medicine

  Deborah Harkness is a scholar and writer specializing in the history of science and medicine. She has received numerous awards, including Fulbright, Guggenheim, and National Humanities Center fellowships. Currently a professor of history at the University of Southern California, she is the author of the New York Times bestselling All Souls Trilogy, and the final book in that trilogy, The Book of Life, is out today.

Studying the area surrounding a cancerous tumor may provide new medical insights.

Dr. Marco Bisoffi, associate professor of biological sciences at Chapman University, is studying field cancerization to help treat the deadly disease.

   

    We like to imagine that medicine is based on evidence and the results of fair testing and clinical trials. In reality, those tests and trials are often profoundly flawed. We like to imagine that doctors who write prescriptions for everything from antidepressants to cancer drugs to heart medication are familiar with the research literature about a drug, when in reality much of the research is hidden from them by drug companies.

With Ben Goldacre’s characteristic flair and a forensic attention to detail, Bad Pharma: How Drug Companies Mislead Doctors and Harm Patients reveals a shockingly broken system and calls for regulation. This is the pharmaceutical industry as it has never been seen before.

    Katy Butler was living thousands of miles from her vigorous and self-reliant parents when the call came: a crippling stroke had left her proud seventy-nine-year-old father unable to fasten a belt or complete a sentence. Tragedy at first drew the family closer: her mother devoted herself to caregiving, and Butler joined the twenty-four million Americans helping shepherd parents through their final declines.

In Knocking on Heaven's Door: The Path to a Better Way of Death, award-winning journalist Katy Butler ponders her parents’ desires for “Good Deaths” and the forces within medicine that stood in the way.

   Showtime's dramatic series Masters of Sex, starring Michael Sheen and Lizzy Caplan, is based on this real-life story of sex researchers William Masters and Virginia Johnson.

Convincing hundreds of men and women to shed their clothes and copulate, the pair were the nation’s top experts on love and intimacy. Highlighting interviews with the notoriously private Masters and the ambitious Johnson, critically acclaimed biographer Thomas Maier shows how this unusual team changed the way we all thought about, talked about, and engaged in sex while they simultaneously tried to make sense of their own relationship.

  This morning we’ll discuss MassHumanities Literature & Medicine: Humanities at the Heart of Health Care – it’s a six-month long program that allows medical professionals to reflect on their work through the power of literature. Hospitals host scholar-led discussion groups and together they explore works of fiction, poetry, drama, and nonfiction that illuminate issues central to caring for people, whether they are well, sick, or dying.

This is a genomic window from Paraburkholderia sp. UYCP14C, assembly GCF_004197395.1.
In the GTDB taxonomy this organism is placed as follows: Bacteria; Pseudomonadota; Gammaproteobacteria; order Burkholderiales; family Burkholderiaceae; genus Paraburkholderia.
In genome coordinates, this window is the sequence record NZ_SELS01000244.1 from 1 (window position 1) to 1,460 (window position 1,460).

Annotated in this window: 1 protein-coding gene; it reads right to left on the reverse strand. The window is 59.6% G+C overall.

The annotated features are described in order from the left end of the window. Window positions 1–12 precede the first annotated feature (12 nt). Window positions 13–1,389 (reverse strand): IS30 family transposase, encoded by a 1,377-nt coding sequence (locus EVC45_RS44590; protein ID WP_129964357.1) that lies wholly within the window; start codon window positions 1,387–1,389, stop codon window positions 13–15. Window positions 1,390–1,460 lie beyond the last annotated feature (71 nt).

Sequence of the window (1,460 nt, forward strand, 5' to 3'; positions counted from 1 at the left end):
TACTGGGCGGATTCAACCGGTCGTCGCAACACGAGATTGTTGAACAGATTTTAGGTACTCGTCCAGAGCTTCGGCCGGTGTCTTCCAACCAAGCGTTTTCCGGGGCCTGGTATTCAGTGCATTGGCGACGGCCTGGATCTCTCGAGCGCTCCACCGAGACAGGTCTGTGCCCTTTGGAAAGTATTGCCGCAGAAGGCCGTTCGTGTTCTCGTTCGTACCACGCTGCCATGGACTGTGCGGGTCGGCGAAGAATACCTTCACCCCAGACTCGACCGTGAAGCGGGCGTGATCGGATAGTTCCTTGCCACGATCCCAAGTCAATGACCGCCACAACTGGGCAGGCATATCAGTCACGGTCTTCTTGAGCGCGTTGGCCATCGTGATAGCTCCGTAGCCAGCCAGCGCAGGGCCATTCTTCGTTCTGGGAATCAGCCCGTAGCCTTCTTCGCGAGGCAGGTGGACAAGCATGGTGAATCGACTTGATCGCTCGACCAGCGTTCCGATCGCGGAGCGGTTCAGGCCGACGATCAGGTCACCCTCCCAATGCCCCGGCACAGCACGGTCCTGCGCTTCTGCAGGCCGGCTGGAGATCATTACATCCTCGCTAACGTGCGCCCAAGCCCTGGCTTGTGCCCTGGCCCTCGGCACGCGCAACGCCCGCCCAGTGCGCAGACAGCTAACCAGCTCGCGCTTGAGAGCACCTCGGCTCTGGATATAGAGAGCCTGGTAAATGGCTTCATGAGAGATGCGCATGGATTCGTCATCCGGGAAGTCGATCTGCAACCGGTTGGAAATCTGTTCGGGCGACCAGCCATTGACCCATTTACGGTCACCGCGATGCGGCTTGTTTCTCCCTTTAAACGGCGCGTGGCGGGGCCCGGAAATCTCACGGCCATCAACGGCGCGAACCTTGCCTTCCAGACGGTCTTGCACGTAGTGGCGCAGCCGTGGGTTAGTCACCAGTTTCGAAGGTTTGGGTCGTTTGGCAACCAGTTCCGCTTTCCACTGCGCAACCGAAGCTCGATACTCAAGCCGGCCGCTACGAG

Our guests are Pleun Bouricius, Director of Grants and Programs for MASSHumanities, and Robert Meagher, Professor of Humanities at Hampshire College.

More than 90 communities across the country take part in the Lung Cancer Alliance's Shine a Light on Lung Cancer Vigil throughout the month of November. A Vigil at Albany Medical Center - Hilton Garden Inn will take place Thursday night, November 14th at 5:30pm.

The Alliance is looking to advocate for public health dollars for research for cheap, widely available early detection like a blood or urine tests, and provide patient support services. And they look to triple lung cancer survivorship by 2020. Joining us to tell us more:

Dr. Hilton Hossanah is here, he is a Thoracic Surgeon and Assistant Professor at Albany Medical Center. We also welcome Betsy McPhail:  She built a network of support as a caregiver, which gave her the support she needed to get through. Her 20's something sister was diagnosed and died from lung cancer. And Phyllis Goldstein is Director of Lung Cancer Alliance New York and a never smoker survivor who found the path of advocacy to honor the death of her best friend and her father to lung cancer.

Coates: Corporate Influence On Medicine

Nov 8, 2013

Today, commentator Dr. Andrew Coates discussed the corporate influence on medicine.

NEW HAVEN, Conn. (AP) — A Yale University professor says that learning he won the 2013 Nobel Prize in medicine was like an "out of body experience."

James Rothman is one of three researchers to win the prize for discoveries on how hormones, enzymes and other key substances are transported within cells.

Rothman said work on the project recognized Monday began in 1978.

Andrew Coates: A Profession Full Of Human Beings

Aug 23, 2013

A long time ago when I was about to apply to medical school and struggling with college courses in organic chemistry and calculus and the like, a friend pointedly mocked my desire to become a physician.

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